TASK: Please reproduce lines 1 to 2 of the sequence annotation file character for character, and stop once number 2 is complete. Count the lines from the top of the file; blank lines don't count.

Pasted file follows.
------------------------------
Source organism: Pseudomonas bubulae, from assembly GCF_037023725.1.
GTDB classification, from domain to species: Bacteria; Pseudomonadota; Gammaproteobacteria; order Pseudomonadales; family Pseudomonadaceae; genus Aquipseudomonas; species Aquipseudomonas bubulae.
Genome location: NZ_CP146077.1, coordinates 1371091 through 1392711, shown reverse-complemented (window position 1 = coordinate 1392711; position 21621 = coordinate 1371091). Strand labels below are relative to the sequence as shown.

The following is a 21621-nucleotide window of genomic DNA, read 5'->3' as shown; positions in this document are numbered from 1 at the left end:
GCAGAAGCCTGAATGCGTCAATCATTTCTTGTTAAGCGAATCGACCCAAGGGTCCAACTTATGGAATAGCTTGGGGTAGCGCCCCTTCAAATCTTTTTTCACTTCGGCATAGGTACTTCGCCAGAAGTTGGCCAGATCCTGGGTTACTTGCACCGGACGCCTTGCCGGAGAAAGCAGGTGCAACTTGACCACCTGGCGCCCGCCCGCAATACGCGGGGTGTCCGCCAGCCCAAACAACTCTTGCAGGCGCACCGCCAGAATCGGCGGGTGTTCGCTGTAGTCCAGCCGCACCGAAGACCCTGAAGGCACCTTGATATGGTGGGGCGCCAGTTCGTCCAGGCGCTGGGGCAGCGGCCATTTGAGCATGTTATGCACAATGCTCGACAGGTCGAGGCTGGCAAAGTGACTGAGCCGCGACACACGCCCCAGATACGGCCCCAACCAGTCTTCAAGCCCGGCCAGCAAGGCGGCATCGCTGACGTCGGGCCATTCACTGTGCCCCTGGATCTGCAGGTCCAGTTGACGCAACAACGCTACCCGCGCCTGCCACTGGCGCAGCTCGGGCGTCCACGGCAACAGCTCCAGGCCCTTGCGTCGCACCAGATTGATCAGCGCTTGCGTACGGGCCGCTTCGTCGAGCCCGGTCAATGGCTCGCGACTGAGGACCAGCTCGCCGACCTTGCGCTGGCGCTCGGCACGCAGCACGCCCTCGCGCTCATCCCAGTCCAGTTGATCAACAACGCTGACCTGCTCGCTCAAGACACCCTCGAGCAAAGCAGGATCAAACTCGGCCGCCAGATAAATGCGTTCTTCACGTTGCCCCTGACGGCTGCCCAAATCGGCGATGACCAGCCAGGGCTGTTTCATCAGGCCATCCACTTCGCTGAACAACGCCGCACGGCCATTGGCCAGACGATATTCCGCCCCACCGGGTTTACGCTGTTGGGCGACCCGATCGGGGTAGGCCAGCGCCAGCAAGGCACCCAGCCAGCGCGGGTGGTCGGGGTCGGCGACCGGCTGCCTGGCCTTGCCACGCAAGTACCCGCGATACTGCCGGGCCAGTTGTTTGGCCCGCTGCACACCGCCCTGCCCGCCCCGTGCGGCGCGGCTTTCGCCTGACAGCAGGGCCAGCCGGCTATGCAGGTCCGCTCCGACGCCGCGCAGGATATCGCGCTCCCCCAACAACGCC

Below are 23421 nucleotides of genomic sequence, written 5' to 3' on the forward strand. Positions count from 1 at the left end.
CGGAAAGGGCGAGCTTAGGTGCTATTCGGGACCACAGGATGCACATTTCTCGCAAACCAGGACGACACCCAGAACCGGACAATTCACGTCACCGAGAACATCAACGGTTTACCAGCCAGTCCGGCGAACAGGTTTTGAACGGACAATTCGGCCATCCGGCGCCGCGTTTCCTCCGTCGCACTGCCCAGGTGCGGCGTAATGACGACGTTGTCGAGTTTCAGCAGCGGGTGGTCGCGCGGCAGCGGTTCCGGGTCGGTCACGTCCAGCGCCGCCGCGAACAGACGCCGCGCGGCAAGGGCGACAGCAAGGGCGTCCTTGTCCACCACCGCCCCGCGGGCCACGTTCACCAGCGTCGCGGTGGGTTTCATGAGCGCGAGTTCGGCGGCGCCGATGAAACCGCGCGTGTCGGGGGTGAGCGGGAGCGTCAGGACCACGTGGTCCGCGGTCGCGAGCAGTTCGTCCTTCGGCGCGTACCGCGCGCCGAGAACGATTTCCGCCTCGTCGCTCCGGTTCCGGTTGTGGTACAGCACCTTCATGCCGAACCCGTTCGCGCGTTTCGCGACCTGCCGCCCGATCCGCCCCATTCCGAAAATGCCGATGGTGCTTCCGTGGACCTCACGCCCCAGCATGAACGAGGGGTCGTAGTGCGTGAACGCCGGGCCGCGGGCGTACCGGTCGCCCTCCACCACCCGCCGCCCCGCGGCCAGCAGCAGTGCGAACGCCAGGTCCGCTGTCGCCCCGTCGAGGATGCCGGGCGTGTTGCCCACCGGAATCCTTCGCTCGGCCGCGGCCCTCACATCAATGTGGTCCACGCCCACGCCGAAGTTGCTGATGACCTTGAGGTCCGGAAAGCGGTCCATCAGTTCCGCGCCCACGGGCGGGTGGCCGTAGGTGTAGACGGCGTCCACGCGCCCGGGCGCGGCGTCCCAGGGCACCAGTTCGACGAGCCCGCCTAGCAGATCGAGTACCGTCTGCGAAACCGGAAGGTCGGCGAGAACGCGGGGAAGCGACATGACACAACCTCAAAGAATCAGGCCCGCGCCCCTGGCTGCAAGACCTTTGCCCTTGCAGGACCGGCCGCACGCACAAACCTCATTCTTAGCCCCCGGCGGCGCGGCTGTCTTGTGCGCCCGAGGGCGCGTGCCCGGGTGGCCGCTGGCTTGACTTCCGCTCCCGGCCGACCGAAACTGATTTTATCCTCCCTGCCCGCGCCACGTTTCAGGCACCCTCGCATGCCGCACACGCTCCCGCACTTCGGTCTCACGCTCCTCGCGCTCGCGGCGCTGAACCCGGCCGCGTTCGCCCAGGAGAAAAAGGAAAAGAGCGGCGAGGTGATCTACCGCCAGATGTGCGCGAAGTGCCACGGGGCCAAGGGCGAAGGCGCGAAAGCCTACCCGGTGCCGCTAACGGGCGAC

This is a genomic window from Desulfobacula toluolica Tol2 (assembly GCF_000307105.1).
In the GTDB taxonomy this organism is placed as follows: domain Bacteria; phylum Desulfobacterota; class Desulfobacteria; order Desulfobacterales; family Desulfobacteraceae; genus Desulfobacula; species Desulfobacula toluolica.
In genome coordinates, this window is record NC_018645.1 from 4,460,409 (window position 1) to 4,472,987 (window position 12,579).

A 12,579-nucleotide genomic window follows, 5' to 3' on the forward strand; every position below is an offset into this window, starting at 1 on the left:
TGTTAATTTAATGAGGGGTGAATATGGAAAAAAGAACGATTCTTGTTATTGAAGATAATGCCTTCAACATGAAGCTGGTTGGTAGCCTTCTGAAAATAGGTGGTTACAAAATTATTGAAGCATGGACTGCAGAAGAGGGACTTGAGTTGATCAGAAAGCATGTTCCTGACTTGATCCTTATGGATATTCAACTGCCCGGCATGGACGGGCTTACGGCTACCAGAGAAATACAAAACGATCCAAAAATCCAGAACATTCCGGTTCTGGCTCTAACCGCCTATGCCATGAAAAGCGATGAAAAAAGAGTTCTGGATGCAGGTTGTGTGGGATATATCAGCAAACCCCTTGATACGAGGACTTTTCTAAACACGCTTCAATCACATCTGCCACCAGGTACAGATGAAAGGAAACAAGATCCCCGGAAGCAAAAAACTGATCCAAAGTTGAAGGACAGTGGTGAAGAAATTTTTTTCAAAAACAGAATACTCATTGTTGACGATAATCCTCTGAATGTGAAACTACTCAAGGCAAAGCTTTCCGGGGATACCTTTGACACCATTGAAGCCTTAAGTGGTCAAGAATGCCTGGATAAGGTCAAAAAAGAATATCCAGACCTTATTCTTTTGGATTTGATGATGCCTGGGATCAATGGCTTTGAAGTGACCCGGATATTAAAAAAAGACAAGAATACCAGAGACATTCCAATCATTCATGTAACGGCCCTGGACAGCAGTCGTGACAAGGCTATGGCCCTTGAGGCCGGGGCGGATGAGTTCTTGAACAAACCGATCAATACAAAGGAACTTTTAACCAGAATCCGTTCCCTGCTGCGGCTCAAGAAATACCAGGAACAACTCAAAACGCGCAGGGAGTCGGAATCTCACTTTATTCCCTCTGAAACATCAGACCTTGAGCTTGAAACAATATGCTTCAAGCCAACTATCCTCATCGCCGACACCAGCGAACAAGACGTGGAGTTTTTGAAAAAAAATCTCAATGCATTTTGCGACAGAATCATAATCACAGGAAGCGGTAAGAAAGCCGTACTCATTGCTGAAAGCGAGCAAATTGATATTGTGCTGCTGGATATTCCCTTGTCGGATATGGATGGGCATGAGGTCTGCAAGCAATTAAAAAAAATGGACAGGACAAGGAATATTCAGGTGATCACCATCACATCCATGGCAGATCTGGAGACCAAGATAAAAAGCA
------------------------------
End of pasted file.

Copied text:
Source organism: Pseudomonas bubulae, from assembly GCF_037023725.1.
GTDB classification, from domain to species: Bacteria; Pseudomonadota; Gammaproteobacteria; order Pseudomonadales; family Pseudomonadaceae; genus Aquipseudomonas; species Aquipseudomonas bubulae.